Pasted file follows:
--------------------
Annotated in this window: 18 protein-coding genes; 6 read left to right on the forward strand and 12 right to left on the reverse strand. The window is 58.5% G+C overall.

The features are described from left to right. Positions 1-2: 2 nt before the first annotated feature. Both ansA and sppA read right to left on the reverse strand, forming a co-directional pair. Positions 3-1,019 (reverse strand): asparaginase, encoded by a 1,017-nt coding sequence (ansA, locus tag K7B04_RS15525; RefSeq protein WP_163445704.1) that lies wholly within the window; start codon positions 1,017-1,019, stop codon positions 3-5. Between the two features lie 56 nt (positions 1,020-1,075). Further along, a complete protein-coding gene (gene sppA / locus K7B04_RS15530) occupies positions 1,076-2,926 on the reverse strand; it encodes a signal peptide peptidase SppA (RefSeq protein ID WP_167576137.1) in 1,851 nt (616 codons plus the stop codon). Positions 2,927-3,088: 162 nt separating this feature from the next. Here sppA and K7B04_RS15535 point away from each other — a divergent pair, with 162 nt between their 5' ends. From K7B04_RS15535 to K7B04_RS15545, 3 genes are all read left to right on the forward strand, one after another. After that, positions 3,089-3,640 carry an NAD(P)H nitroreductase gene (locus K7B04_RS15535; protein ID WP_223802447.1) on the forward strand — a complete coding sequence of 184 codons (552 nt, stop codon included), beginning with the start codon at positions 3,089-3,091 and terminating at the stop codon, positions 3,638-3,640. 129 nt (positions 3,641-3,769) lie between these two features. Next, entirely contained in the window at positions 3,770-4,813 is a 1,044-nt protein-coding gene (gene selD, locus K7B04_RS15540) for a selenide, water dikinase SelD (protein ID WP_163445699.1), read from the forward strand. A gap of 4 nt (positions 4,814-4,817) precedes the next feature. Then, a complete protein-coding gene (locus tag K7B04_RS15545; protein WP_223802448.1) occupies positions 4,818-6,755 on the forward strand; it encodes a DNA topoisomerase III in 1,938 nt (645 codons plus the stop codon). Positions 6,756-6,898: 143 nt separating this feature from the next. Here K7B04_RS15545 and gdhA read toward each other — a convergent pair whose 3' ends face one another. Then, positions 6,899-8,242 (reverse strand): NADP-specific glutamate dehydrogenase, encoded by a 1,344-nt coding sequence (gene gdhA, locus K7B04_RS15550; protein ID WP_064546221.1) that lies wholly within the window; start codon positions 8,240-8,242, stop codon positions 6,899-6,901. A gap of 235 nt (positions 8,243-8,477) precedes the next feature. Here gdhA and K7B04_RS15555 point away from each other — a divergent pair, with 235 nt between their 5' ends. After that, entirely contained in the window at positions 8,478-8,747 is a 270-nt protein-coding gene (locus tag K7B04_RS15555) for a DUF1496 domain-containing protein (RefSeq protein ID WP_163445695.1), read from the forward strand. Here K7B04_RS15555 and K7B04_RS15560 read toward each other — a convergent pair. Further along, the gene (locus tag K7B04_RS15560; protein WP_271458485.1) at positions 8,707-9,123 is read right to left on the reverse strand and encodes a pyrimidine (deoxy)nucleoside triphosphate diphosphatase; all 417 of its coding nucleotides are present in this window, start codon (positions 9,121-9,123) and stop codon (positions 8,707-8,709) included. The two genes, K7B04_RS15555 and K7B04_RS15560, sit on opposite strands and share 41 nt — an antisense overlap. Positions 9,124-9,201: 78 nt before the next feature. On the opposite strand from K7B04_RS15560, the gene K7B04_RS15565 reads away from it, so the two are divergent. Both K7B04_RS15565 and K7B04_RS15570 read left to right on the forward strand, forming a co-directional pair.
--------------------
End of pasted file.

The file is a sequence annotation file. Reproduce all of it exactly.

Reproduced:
Annotated in this window: 18 protein-coding genes; 6 read left to right on the forward strand and 12 right to left on the reverse strand. The window is 58.5% G+C overall.

The features are described from left to right. Positions 1-2: 2 nt before the first annotated feature. Both ansA and sppA read right to left on the reverse strand, forming a co-directional pair. Positions 3-1,019 (reverse strand): asparaginase, encoded by a 1,017-nt coding sequence (ansA, locus tag K7B04_RS15525; RefSeq protein WP_163445704.1) that lies wholly within the window; start codon positions 1,017-1,019, stop codon positions 3-5. Between the two features lie 56 nt (positions 1,020-1,075). Further along, a complete protein-coding gene (gene sppA / locus K7B04_RS15530) occupies positions 1,076-2,926 on the reverse strand; it encodes a signal peptide peptidase SppA (RefSeq protein ID WP_167576137.1) in 1,851 nt (616 codons plus the stop codon). Positions 2,927-3,088: 162 nt separating this feature from the next. Here sppA and K7B04_RS15535 point away from each other — a divergent pair, with 162 nt between their 5' ends. From K7B04_RS15535 to K7B04_RS15545, 3 genes are all read left to right on the forward strand, one after another. After that, positions 3,089-3,640 carry an NAD(P)H nitroreductase gene (locus K7B04_RS15535; protein ID WP_223802447.1) on the forward strand — a complete coding sequence of 184 codons (552 nt, stop codon included), beginning with the start codon at positions 3,089-3,091 and terminating at the stop codon, positions 3,638-3,640. 129 nt (positions 3,641-3,769) lie between these two features. Next, entirely contained in the window at positions 3,770-4,813 is a 1,044-nt protein-coding gene (gene selD, locus K7B04_RS15540) for a selenide, water dikinase SelD (protein ID WP_163445699.1), read from the forward strand. A gap of 4 nt (positions 4,814-4,817) precedes the next feature. Then, a complete protein-coding gene (locus tag K7B04_RS15545; protein WP_223802448.1) occupies positions 4,818-6,755 on the forward strand; it encodes a DNA topoisomerase III in 1,938 nt (645 codons plus the stop codon). Positions 6,756-6,898: 143 nt separating this feature from the next. Here K7B04_RS15545 and gdhA read toward each other — a convergent pair whose 3' ends face one another. Then, positions 6,899-8,242 (reverse strand): NADP-specific glutamate dehydrogenase, encoded by a 1,344-nt coding sequence (gene gdhA, locus K7B04_RS15550; protein ID WP_064546221.1) that lies wholly within the window; start codon positions 8,240-8,242, stop codon positions 6,899-6,901. A gap of 235 nt (positions 8,243-8,477) precedes the next feature. Here gdhA and K7B04_RS15555 point away from each other — a divergent pair, with 235 nt between their 5' ends. After that, entirely contained in the window at positions 8,478-8,747 is a 270-nt protein-coding gene (locus tag K7B04_RS15555) for a DUF1496 domain-containing protein (RefSeq protein ID WP_163445695.1), read from the forward strand. Here K7B04_RS15555 and K7B04_RS15560 read toward each other — a convergent pair. Further along, the gene (locus tag K7B04_RS15560; protein WP_271458485.1) at positions 8,707-9,123 is read right to left on the reverse strand and encodes a pyrimidine (deoxy)nucleoside triphosphate diphosphatase; all 417 of its coding nucleotides are present in this window, start codon (positions 9,121-9,123) and stop codon (positions 8,707-8,709) included. The two genes, K7B04_RS15555 and K7B04_RS15560, sit on opposite strands and share 41 nt — an antisense overlap. Positions 9,124-9,201: 78 nt before the next feature. On the opposite strand from K7B04_RS15560, the gene K7B04_RS15565 reads away from it, so the two are divergent. Both K7B04_RS15565 and K7B04_RS15570 read left to right on the forward strand, forming a co-directional pair.